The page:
HUD deputy is named to top post

Jackson, old Bush friend, would succeed Martinez, who may make Senate bid

December 13, 2003|By KNIGHT RIDDER/TRIBUNE

WASHINGTON - President Bush promoted his old friend and former Dallas neighbor Alphonso Jackson to secretary of housing and urban development yesterday.

"He's an experienced executive in the public and private sectors, a man who knows the issues facing HUD and knows how to get things done," Bush said in a brief White House ceremony announcing Jackson's appointment.

A native Texan who directed the Dallas Housing Authority for eight years, Jackson had been the federal department's deputy secretary for nearly three years. If confirmed by the Senate, he would succeed Mel Martinez, who resigned to return to Florida and is expected to run for the U.S. Senate.

In the brief ceremony in the Roosevelt Room, Bush praised both men as public servants who have come to understand "the struggles and hopes of urban America."

Martinez, who was born in Cuba, fled the island as a teen-ager during a Catholic relief effort, Operation Pedro Pan - a story Bush was fond of telling at joint appearances with Martinez around the country.

In his newly chosen HUD secretary, who would be the third black member of his Cabinet, Bush noted another classic American story.

"Alphonso Jackson grew up in a family with 12 children - a housing challenge unto itself," the president said, drawing chuckles from the small group of friends, family and aides gathered for the announcement.

Jackson's father, Arthur, worked three jobs, educated his children and "instilled the values that have carried his son far in life," Bush said, singling out his new appointee as "just the man to carry on the work of compassionate conservatism in America's cities."

"He believes, as I do, that homeownership is a source of stability for our communities and a source of dignity for our families," Bush said.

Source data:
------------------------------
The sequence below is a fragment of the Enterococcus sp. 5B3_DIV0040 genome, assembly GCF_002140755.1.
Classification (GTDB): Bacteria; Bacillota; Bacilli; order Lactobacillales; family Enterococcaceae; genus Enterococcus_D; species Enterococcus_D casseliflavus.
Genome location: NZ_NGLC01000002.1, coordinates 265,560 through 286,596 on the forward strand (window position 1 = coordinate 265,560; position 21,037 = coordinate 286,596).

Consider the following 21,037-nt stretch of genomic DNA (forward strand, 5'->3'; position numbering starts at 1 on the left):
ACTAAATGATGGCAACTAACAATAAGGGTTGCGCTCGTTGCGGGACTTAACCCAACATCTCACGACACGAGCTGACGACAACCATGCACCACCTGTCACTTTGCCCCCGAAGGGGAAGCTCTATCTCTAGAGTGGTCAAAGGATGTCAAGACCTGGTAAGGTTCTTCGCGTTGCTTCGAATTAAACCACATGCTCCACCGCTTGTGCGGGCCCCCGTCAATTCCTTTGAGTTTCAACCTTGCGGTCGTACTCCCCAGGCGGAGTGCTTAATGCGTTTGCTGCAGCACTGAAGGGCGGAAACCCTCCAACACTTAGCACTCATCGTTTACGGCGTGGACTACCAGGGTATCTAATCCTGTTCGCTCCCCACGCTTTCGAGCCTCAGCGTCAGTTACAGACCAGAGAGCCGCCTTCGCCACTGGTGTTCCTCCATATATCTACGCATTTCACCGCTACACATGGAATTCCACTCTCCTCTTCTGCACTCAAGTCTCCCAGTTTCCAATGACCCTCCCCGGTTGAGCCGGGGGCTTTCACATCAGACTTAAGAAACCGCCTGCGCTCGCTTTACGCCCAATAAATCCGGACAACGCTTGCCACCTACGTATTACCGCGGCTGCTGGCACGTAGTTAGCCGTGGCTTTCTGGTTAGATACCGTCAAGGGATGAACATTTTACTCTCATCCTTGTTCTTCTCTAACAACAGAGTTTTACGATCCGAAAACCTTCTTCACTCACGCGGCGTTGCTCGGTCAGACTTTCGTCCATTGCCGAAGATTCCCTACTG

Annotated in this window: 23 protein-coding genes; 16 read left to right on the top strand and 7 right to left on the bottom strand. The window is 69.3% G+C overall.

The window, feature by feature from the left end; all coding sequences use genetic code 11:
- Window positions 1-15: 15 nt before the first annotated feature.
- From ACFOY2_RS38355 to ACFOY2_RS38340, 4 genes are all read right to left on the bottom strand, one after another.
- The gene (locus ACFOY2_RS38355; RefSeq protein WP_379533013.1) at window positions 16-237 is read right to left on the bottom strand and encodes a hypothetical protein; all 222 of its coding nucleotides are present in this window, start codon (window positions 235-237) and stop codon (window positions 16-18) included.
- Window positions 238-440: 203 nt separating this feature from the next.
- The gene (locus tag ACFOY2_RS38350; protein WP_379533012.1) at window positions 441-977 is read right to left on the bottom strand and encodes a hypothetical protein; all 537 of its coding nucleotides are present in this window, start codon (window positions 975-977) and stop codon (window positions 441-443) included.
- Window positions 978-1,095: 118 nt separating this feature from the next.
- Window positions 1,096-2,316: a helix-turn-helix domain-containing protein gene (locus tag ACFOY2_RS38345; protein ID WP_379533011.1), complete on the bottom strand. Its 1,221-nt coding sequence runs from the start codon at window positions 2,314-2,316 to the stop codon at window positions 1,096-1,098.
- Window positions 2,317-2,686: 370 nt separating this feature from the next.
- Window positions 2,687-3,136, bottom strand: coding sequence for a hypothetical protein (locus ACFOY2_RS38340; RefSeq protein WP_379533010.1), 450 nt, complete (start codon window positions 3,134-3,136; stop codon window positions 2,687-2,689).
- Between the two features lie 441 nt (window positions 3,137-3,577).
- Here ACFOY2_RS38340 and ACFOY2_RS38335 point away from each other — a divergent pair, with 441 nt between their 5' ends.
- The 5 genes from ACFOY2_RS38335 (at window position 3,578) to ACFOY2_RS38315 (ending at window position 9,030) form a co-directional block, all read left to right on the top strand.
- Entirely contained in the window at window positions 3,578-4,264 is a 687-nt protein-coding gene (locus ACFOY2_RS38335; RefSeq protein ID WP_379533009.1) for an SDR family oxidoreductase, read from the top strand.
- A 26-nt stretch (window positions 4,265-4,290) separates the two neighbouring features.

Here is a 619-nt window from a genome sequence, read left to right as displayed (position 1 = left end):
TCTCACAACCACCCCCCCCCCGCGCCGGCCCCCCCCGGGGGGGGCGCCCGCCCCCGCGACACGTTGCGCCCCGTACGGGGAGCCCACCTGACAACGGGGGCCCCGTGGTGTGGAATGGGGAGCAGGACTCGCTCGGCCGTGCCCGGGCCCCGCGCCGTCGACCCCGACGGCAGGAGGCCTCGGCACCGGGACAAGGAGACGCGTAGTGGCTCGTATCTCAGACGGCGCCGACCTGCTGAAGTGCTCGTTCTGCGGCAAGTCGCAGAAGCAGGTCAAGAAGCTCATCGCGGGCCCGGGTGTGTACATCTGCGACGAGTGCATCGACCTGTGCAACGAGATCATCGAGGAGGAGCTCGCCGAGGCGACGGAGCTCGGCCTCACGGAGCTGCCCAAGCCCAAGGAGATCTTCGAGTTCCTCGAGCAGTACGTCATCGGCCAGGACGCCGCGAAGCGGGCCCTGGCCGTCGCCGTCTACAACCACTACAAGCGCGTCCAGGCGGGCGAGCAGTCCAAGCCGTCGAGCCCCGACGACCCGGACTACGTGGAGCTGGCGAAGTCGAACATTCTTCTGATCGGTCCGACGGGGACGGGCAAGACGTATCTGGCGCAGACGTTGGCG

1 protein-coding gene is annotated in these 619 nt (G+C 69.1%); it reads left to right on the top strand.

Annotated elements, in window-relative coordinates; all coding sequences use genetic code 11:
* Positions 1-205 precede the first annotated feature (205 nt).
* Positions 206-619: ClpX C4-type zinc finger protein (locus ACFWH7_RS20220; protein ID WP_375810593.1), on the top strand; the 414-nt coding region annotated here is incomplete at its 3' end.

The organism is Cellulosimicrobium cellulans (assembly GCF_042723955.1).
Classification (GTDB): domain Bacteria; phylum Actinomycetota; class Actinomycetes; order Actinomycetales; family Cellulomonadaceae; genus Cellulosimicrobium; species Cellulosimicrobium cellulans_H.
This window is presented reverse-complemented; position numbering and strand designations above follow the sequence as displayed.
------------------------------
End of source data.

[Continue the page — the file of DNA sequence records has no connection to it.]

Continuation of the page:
Jackson called his promotion the "highest honor" and pledged to follow his father's advice of always "giving back."

"Today," Jackson said, "I have been blessed with an opportunity to give back in a way I could never have imagined."

He would be the third Texan in the Cabinet, joining Commerce Secretary Donald L. Evans, a former Midland oil executive, and Education Secretary Rod Paige, the former Houston schools superintendent.

Paige and Secretary of State Colin L. Powell are the other two black Cabinet members.

At HUD, Jackson will be in charge of 9,300 employees, an annual budget of $32 billion and a broad mission to increase home ownership, particularly among minorities, create affordable housing for low-income Americans and generally promote economic and community development.

Jackson, 58, who grew up in South Dallas, was the president and chief executive officer of the Dallas Housing Authority from 1989 until 1996, when he resigned to join a Dallas-based utility holding company.

Before Bush moved to the Governor's Mansion in Austin, the two men had lived in the same North Dallas neighborhood.

"I used to drop by for an occasional cup of coffee - sometimes unannounced," the president recalled yesterday.

As governor, Bush appointed Jackson to the Texas Southern University Board of Regents and to the state General Services Commission, which he headed.

Jackson was easily confirmed as deputy HUD secretary in 2001. For the new post, he will face a hearing before the Senate Banking, Housing and Urban Affairs Committee and then a confirmation vote by the full Senate.

Little, if any, opposition is expected.

Both Texas senators, Republicans John Cornyn and Kay Bailey Hutchison, issued strong endorsements yesterday.

"He's well prepared to hit the ground running," Cornyn said. Hutchison said she would be canvassing the Senate to "ensure a swift confirmation."

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